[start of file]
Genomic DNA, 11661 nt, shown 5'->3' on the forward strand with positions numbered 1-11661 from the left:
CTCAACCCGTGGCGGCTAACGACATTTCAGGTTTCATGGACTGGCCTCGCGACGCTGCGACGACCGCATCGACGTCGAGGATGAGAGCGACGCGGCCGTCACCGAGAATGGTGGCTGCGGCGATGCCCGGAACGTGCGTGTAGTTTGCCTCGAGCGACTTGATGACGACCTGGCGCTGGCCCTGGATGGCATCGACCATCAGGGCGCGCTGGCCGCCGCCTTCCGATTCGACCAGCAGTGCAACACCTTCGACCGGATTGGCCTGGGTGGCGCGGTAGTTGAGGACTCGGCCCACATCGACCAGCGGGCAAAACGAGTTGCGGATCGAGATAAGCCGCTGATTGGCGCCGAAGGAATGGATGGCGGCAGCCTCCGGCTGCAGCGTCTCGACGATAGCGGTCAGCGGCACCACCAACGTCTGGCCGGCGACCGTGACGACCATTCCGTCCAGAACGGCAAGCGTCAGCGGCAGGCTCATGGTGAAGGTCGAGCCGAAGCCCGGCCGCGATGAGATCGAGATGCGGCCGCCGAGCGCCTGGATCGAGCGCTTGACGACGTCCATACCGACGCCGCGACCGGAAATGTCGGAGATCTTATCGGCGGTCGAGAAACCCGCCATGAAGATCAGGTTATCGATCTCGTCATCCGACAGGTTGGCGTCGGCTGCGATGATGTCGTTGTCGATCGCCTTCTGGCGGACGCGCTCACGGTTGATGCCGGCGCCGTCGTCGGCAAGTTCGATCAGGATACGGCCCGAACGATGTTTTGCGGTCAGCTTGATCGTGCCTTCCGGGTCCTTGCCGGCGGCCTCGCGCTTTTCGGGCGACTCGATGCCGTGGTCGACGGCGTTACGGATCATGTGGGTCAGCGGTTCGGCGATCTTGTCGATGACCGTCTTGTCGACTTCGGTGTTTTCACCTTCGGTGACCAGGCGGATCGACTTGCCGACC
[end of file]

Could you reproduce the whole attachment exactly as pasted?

Genomic DNA, 11661 nt, shown 5'->3' on the forward strand with positions numbered 1-11661 from the left:
CTCAACCCGTGGCGGCTAACGACATTTCAGGTTTCATGGACTGGCCTCGCGACGCTGCGACGACCGCATCGACGTCGAGGATGAGAGCGACGCGGCCGTCACCGAGAATGGTGGCTGCGGCGATGCCCGGAACGTGCGTGTAGTTTGCCTCGAGCGACTTGATGACGACCTGGCGCTGGCCCTGGATGGCATCGACCATCAGGGCGCGCTGGCCGCCGCCTTCCGATTCGACCAGCAGTGCAACACCTTCGACCGGATTGGCCTGGGTGGCGCGGTAGTTGAGGACTCGGCCCACATCGACCAGCGGGCAAAACGAGTTGCGGATCGAGATAAGCCGCTGATTGGCGCCGAAGGAATGGATGGCGGCAGCCTCCGGCTGCAGCGTCTCGACGATAGCGGTCAGCGGCACCACCAACGTCTGGCCGGCGACCGTGACGACCATTCCGTCCAGAACGGCAAGCGTCAGCGGCAGGCTCATGGTGAAGGTCGAGCCGAAGCCCGGCCGCGATGAGATCGAGATGCGGCCGCCGAGCGCCTGGATCGAGCGCTTGACGACGTCCATACCGACGCCGCGACCGGAAATGTCGGAGATCTTATCGGCGGTCGAGAAACCCGCCATGAAGATCAGGTTATCGATCTCGTCATCCGACAGGTTGGCGTCGGCTGCGATGATGTCGTTGTCGATCGCCTTCTGGCGGACGCGCTCACGGTTGATGCCGGCGCCGTCGTCGGCAAGTTCGATCAGGATACGGCCCGAACGATGTTTTGCGGTCAGCTTGATCGTGCCTTCCGGGTCCTTGCCGGCGGCCTCGCGCTTTTCGGGCGACTCGATGCCGTGGTCGACGGCGTTACGGATCATGTGGGTCAGCGGTTCGGCGATCTTGTCGATGACCGTCTTGTCGACTTCGGTGTTTTCACCTTCGGTGACCAGGCGGATCGACTTGCCGACC